expect increasing pressure on Capital Hill during the next term
on all portions of the defense budget that are not directly tied
to enhancing military readiness.

 I believe we must use these fiscal challenges to jointly
revisit all aspect of our remediation efforts. Where possible,
we need to streamline the process, eliminate administrative
bottlenecks, minimize sampling, testing and other study costs,
and refocus our attention to the single goal of the program....to
clean up contaminated sites. We must consider mutually accepting
greater risk in the confidence level of our studies and analysis
if we can save money and begin actual site remediation earlier.

 We must also reconsider how best to allocate our limited
resources. I believe that DoD's new policy for using risk
management in consultation with stakeholders is the single best
tool we have to do so.

 Let me assure you that we are doing our best to defend the
restoration program, both within the Department of Defense, and
with the Congress. Our efforts to budget and execute an
increasing percentage of our program on actual cleanup, even with
Congressional cuts, was a major reason why the DoN received a
relatively small cut in DoD's allocation of the original FY-95
Congressional reduction. I appreciate your help in cutting
process and helping us increase our cleanups to about 60% of our
total program. I can tell you that our execution performance has
helped us considerably during internal deliberations on the FY-96

 Representatives of our EFDs and EFAs should now be
discussing our FY-96/97 budget requests with you. Obviously, the
FY96/97 requests will require substantial revision due to the
FY95 reductions. In the meantime, we will continue to work
closely with both EPA HQ and the EPA Federal Facilities
Restoration Leadership Council to improve the Navy's restoration
process. In the last year, we have made improvements on
coordination of budget requirements, consultation with Regions
after the DERA appropriation, and streamlining Federal Facilities
Agreements. For the future, I believe that advocating the
concepts of risk management and a stable funding profile for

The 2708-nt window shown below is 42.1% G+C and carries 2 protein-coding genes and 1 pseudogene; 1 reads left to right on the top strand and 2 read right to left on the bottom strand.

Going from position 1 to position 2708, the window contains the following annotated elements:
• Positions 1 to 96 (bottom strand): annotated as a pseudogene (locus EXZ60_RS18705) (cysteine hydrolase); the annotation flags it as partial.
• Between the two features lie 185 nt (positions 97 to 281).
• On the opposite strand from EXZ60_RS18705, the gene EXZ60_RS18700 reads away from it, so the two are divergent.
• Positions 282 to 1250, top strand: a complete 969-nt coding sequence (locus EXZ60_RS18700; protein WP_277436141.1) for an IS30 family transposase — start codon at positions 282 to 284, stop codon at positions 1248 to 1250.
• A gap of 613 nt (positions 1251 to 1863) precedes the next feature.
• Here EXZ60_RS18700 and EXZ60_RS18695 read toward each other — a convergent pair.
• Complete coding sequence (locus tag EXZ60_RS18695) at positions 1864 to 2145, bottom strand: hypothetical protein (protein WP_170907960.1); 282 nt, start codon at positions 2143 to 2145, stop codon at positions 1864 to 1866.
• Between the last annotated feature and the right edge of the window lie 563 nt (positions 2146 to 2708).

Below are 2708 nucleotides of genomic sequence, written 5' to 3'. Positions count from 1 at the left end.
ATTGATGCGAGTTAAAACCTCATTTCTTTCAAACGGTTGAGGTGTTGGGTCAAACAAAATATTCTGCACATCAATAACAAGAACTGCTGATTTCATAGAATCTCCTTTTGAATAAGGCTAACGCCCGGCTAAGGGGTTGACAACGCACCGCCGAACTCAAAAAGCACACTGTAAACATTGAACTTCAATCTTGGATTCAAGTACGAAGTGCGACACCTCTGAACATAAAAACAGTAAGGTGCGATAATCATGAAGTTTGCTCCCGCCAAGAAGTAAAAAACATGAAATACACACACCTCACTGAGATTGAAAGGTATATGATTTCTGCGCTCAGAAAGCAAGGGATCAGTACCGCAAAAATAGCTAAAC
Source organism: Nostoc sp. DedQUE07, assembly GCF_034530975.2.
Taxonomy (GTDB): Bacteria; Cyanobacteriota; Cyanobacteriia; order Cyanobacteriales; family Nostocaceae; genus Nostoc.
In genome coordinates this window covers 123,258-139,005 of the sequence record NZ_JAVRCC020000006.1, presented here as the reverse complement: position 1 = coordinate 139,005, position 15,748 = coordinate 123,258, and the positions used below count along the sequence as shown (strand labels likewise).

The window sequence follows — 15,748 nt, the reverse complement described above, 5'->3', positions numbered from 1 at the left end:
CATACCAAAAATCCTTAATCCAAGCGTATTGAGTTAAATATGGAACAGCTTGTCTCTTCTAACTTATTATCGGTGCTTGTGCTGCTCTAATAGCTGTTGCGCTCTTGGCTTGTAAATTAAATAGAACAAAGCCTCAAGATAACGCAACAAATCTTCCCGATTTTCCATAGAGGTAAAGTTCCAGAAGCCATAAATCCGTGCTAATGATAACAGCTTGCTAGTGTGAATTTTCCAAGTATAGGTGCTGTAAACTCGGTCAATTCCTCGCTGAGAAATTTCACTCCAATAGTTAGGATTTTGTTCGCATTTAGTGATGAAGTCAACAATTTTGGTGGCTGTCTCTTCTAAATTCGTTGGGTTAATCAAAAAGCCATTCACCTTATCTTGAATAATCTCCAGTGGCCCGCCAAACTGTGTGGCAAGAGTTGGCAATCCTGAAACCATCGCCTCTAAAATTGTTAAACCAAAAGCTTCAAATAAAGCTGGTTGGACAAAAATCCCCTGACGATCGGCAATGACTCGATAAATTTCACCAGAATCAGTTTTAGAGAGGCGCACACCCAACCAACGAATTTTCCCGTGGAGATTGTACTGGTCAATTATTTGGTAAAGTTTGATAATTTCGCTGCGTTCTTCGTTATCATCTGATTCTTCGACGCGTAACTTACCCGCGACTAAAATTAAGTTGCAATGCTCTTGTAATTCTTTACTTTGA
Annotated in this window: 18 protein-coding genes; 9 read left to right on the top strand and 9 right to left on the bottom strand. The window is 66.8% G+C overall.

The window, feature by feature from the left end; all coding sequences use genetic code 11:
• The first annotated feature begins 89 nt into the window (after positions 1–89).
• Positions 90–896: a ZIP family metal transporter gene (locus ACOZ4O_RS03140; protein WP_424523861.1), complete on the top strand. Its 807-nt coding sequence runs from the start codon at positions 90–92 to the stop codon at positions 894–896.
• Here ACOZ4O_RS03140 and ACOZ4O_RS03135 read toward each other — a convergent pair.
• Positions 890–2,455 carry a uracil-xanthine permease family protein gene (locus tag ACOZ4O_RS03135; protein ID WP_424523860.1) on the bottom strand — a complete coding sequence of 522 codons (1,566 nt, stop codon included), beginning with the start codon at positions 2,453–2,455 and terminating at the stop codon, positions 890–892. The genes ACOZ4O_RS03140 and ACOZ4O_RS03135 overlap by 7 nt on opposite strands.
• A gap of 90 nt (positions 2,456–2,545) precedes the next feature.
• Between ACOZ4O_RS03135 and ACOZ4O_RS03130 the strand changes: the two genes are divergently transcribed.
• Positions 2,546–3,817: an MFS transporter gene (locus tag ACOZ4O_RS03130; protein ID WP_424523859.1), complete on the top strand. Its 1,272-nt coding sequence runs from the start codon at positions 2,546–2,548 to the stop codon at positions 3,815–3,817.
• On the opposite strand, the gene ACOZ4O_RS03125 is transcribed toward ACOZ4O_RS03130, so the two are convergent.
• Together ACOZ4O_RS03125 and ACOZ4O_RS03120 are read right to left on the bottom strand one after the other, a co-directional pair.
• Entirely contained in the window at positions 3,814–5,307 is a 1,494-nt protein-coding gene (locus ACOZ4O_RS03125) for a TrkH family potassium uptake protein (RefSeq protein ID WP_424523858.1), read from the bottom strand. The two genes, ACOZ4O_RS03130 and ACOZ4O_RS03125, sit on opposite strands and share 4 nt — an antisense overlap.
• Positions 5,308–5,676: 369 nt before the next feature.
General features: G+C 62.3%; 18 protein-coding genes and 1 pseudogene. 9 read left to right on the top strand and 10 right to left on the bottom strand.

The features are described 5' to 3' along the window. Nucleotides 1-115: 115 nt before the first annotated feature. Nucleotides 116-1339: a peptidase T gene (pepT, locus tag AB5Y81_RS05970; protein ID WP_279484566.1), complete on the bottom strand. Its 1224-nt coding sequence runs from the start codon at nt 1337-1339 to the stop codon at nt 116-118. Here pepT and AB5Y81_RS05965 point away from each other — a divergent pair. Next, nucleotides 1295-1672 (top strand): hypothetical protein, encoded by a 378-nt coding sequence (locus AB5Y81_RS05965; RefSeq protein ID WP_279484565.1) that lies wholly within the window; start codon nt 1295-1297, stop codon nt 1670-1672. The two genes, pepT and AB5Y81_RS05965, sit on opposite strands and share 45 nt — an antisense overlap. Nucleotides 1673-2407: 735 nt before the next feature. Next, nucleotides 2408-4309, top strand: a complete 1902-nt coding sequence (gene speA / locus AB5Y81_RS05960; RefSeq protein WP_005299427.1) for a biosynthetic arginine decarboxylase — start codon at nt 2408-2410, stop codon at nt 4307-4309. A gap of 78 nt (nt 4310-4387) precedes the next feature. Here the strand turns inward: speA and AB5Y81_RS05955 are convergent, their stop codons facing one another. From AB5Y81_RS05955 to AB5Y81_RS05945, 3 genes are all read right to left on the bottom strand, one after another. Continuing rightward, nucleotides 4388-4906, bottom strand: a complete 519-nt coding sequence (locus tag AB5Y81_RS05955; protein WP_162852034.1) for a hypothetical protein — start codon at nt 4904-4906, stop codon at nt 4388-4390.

cleanup will help stem the tide against further cuts.

 Please do not hesitate to call me at (703) 693-4527 should
you have any questions or ideas. The point of contact within the
Office of the Assistant Secretary of the Navy is Mr. Paul
Yaroschak, Director, Environmental Compliance and Restoration
Policy, (703) 614-1282.


 (original signed)

 Cheryl Kandaras
 Principal Deputy


Mr. John P. DeVillars
Regional Administrator
U.S. EPA Region I
John F. Kennedy Federal Building
Boston, MA 02203
(617) 565-3420

Ms. Jeanne M. Fox
Regional Administrator
U.S. EPA Region II
209 Broadway
New York, NY 10007-1866
(212) 264-2657

Mr. Peter H. Kostmayer
Regional Administrator
U.S. EPA Region III
841 Chestnut Building
Philadelphia, PA 19107
(215) 597-9800

Mr. John Hankinson, Jr.
Regional Administrator
U.S. EPA Region IV
345 Courtland Street, NE
Atlanta, GA 30365
(404) 347-4727

Mr. Valdas V. Adamkus
Regional Administrator
U.S. EPA Region V
77 West Jackson Blvd.
Chicago, IL 60604-3590
(312) 353-2000

Ms. Jane Saginaw
Regional Administrator

U.S. EPA Region VI
1445 Ross Avenue, Suite 1200
Dallas, TX 75202-2733
(214) 665-6444

Mr. Dennis D. Grams
Regional Administrator
U.S. EPA Region VII
726 Minnesota Avenue
Kansas City, KS 66101
(913) 551-7000

Mr. William P. Yellowtail
Regional Administrator
U.S. EPA Region VIII
999 18th Street, Suite 500
Denver, CO 80202-2405
(303) 293-1603

Ms. Felicia Marcus
Regional Administrator
U.S. EPA Region IX
75 Hawthorne Street
San Francisco, CA 94105
(415) 744-1305

Mr. Charles C. Clarke
U.S. EPA Region X
1200 Sixth Avenue
Seattle, WA 98101
(206) 553-4973

Copy to:
CNO (N45)
EPA HQ (Mr. Breen)

Blind copy: